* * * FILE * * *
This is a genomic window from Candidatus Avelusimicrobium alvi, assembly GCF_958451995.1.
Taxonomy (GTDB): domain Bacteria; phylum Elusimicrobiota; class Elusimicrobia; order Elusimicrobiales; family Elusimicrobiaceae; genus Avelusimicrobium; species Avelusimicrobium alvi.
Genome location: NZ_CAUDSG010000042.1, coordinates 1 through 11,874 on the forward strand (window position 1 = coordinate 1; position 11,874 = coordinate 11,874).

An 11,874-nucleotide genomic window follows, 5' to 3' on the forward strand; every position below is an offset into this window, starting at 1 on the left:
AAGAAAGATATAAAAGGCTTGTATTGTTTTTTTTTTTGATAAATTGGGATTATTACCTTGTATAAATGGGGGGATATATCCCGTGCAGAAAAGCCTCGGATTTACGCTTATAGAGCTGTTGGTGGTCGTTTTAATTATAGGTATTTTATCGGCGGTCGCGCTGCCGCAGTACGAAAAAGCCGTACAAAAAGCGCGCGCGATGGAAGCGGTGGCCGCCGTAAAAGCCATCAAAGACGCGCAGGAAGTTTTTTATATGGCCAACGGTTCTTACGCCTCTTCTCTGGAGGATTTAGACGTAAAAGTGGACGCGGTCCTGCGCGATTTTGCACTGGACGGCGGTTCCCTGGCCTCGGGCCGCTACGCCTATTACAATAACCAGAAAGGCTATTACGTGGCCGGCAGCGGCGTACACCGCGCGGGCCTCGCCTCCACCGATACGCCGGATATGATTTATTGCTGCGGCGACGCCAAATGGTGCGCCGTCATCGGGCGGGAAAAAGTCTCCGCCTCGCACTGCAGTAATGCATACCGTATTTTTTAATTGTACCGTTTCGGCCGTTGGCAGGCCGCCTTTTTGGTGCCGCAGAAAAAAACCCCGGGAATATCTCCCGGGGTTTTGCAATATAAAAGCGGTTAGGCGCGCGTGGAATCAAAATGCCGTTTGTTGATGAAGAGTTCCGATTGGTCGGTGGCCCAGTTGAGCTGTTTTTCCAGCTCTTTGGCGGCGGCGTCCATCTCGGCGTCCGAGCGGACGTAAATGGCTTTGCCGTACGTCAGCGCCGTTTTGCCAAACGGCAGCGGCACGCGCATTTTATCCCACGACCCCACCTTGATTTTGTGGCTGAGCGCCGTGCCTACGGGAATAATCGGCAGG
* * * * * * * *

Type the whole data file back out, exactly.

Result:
This is a genomic window from Candidatus Avelusimicrobium alvi, assembly GCF_958451995.1.
Taxonomy (GTDB): domain Bacteria; phylum Elusimicrobiota; class Elusimicrobia; order Elusimicrobiales; family Elusimicrobiaceae; genus Avelusimicrobium; species Avelusimicrobium alvi.
Genome location: NZ_CAUDSG010000042.1, coordinates 1 through 11,874 on the forward strand (window position 1 = coordinate 1; position 11,874 = coordinate 11,874).

An 11,874-nucleotide genomic window follows, 5' to 3' on the forward strand; every position below is an offset into this window, starting at 1 on the left:
AAGAAAGATATAAAAGGCTTGTATTGTTTTTTTTTTTGATAAATTGGGATTATTACCTTGTATAAATGGGGGGATATATCCCGTGCAGAAAAGCCTCGGATTTACGCTTATAGAGCTGTTGGTGGTCGTTTTAATTATAGGTATTTTATCGGCGGTCGCGCTGCCGCAGTACGAAAAAGCCGTACAAAAAGCGCGCGCGATGGAAGCGGTGGCCGCCGTAAAAGCCATCAAAGACGCGCAGGAAGTTTTTTATATGGCCAACGGTTCTTACGCCTCTTCTCTGGAGGATTTAGACGTAAAAGTGGACGCGGTCCTGCGCGATTTTGCACTGGACGGCGGTTCCCTGGCCTCGGGCCGCTACGCCTATTACAATAACCAGAAAGGCTATTACGTGGCCGGCAGCGGCGTACACCGCGCGGGCCTCGCCTCCACCGATACGCCGGATATGATTTATTGCTGCGGCGACGCCAAATGGTGCGCCGTCATCGGGCGGGAAAAAGTCTCCGCCTCGCACTGCAGTAATGCATACCGTATTTTTTAATTGTACCGTTTCGGCCGTTGGCAGGCCGCCTTTTTGGTGCCGCAGAAAAAAACCCCGGGAATATCTCCCGGGGTTTTGCAATATAAAAGCGGTTAGGCGCGCGTGGAATCAAAATGCCGTTTGTTGATGAAGAGTTCCGATTGGTCGGTGGCCCAGTTGAGCTGTTTTTCCAGCTCTTTGGCGGCGGCGTCCATCTCGGCGTCCGAGCGGACGTAAATGGCTTTGCCGTACGTCAGCGCCGTTTTGCCAAACGGCAGCGGCACGCGCATTTTATCCCACGACCCCACCTTGATTTTGTGGCTGAGCGCCGTGCCTACGGGAATAATCGGCAGG